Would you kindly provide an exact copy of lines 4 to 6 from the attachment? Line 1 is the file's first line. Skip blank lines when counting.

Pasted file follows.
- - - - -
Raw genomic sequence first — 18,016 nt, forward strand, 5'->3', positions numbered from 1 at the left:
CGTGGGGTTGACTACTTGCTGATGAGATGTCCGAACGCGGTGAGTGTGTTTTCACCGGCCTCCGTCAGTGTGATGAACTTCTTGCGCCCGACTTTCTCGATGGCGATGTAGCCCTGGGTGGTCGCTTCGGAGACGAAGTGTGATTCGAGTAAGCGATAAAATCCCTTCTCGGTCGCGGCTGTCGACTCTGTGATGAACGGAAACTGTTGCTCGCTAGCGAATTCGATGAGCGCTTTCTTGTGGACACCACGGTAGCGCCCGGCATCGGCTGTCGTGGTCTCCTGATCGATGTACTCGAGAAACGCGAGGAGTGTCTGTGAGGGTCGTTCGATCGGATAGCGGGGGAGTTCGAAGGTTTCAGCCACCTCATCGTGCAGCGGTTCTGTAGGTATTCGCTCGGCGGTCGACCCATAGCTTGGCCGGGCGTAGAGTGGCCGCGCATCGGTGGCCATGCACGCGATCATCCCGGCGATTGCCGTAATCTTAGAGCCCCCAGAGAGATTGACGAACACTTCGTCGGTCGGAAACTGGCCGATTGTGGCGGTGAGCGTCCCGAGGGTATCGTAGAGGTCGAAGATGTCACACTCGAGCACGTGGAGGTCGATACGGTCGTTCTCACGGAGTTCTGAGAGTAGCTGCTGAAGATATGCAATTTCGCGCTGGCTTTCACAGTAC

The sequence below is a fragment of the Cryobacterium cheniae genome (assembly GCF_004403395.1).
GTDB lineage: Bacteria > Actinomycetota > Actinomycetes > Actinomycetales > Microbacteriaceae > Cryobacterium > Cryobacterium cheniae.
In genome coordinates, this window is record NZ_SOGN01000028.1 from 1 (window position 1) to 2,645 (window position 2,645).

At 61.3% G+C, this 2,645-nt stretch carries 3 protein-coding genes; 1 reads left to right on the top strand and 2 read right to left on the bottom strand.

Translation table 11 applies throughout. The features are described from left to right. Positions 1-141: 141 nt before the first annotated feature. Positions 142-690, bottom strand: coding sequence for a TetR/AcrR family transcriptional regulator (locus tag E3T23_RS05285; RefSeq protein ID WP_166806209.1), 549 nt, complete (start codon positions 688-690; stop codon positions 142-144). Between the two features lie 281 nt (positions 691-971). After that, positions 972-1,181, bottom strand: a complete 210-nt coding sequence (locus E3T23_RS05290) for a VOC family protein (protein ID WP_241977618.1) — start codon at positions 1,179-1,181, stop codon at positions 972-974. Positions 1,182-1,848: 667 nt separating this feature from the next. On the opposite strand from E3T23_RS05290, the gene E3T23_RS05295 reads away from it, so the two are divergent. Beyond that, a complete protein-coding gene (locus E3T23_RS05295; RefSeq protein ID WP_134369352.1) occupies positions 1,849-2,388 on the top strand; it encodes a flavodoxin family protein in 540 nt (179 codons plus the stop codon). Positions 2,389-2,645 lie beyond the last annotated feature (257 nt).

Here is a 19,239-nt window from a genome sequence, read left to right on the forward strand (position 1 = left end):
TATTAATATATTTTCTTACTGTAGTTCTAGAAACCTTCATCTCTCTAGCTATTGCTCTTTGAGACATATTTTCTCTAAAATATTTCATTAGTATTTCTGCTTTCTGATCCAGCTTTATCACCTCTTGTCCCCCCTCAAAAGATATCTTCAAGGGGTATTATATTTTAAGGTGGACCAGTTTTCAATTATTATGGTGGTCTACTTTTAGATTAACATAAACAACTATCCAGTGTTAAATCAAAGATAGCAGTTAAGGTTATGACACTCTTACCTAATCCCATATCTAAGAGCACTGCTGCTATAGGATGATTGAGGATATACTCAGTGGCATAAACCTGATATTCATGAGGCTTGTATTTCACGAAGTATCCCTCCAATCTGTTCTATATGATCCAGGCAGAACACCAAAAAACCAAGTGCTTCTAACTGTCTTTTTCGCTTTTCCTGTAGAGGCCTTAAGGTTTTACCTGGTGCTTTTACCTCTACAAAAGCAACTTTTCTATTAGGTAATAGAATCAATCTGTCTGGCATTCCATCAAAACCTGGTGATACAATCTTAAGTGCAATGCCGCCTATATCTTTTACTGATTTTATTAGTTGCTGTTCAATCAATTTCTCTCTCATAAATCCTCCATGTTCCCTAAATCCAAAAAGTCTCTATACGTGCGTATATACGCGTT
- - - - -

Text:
GTDB lineage: Bacteria > Actinomycetota > Actinomycetes > Actinomycetales > Microbacteriaceae > Cryobacterium > Cryobacterium cheniae.
In genome coordinates, this window is record NZ_SOGN01000028.1 from 1 (window position 1) to 2,645 (window position 2,645).

At 61.3% G+C, this 2,645-nt stretch carries 3 protein-coding genes; 1 reads left to right on the top strand and 2 read right to left on the bottom strand.